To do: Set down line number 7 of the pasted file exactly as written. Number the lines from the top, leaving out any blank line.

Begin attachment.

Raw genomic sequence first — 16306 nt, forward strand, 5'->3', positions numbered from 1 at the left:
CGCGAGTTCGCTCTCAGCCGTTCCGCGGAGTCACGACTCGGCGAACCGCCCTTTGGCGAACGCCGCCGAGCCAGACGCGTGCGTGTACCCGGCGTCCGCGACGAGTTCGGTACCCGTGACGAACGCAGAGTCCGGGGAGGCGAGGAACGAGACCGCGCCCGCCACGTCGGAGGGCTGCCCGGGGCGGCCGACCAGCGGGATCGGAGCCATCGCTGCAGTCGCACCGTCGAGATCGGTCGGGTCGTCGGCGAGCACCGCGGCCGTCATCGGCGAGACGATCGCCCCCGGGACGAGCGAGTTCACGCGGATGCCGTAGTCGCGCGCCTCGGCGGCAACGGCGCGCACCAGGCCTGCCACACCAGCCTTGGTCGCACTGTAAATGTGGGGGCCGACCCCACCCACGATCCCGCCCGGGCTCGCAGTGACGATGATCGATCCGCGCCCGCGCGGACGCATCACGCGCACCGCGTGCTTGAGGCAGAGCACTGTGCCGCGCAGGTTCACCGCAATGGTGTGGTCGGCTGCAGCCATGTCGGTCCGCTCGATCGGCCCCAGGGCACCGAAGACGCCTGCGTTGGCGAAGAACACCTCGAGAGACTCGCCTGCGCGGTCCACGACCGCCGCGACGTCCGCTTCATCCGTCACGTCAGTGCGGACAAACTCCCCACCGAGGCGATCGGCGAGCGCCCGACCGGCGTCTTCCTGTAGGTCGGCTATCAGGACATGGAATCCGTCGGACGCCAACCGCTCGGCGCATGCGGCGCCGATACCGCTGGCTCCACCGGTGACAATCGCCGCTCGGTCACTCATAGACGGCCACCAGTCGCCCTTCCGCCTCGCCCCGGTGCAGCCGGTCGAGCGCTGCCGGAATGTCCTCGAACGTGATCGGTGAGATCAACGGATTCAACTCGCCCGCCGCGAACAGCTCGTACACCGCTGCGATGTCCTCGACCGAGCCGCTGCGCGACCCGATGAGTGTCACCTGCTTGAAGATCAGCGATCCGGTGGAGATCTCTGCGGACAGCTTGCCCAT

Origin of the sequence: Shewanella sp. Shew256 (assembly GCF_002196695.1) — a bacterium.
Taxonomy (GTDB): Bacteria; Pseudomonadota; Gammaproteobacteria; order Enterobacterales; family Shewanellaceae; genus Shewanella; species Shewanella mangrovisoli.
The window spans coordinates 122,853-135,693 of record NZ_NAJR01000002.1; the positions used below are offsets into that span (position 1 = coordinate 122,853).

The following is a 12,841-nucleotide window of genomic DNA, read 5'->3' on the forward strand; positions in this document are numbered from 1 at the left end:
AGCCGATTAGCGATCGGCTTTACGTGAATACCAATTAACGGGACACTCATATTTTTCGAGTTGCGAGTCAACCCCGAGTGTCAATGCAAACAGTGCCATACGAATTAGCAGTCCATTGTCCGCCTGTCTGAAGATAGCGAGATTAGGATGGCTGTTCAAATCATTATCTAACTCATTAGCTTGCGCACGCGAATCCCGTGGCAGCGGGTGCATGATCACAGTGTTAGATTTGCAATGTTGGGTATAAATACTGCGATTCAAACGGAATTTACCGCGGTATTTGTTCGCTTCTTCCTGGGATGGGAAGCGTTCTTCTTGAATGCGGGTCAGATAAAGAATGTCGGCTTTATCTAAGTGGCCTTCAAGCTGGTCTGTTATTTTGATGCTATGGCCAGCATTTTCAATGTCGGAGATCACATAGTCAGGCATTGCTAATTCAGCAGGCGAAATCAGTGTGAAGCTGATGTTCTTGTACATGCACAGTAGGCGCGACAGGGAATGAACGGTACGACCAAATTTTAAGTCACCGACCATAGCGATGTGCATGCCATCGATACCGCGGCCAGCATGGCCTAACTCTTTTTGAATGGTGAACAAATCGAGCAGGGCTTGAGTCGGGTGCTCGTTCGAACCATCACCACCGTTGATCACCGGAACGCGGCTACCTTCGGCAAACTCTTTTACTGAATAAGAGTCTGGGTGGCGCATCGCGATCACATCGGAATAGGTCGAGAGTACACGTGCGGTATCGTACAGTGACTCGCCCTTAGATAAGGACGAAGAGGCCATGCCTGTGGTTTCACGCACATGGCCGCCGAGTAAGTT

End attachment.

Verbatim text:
AGCCGATTAGCGATCGGCTTTACGTGAATACCAATTAACGGGACACTCATATTTTTCGAGTTGCGAGTCAACCCCGAGTGTCAATGCAAACAGTGCCATACGAATTAGCAGTCCATTGTCCGCCTGTCTGAAGATAGCGAGATTAGGATGGCTGTTCAAATCATTATCTAACTCATTAGCTTGCGCACGCGAATCCCGTGGCAGCGGGTGCATGATCACAGTGTTAGATTTGCAATGTTGGGTATAAATACTGCGATTCAAACGGAATTTACCGCGGTATTTGTTCGCTTCTTCCTGGGATGGGAAGCGTTCTTCTTGAATGCGGGTCAGATAAAGAATGTCGGCTTTATCTAAGTGGCCTTCAAGCTGGTCTGTTATTTTGATGCTATGGCCAGCATTTTCAATGTCGGAGATCACATAGTCAGGCATTGCTAATTCAGCAGGCGAAATCAGTGTGAAGCTGATGTTCTTGTACATGCACAGTAGGCGCGACAGGGAATGAACGGTACGACCAAATTTTAAGTCACCGACCATAGCGATGTGCATGCCATCGATACCGCGGCCAGCATGGCCTAACTCTTTTTGAATGGTGAACAAATCGAGCAGGGCTTGAGTCGGGTGCTCGTTCGAACCATCACCACCGTTGATCACCGGAACGCGGCTACCTTCGGCAAACTCTTTTACTGAATAAGAGTCTGGGTGGCGCATCGCGATCACATCGGAATAGGTCGAGAGTACACGTGCGGTATCGTACAGTGACTCGCCCTTAGATAAGGACGAAGAGGCCATGCCTGTGGTTTCACGCACATGGCCGCCGAGTAAGTT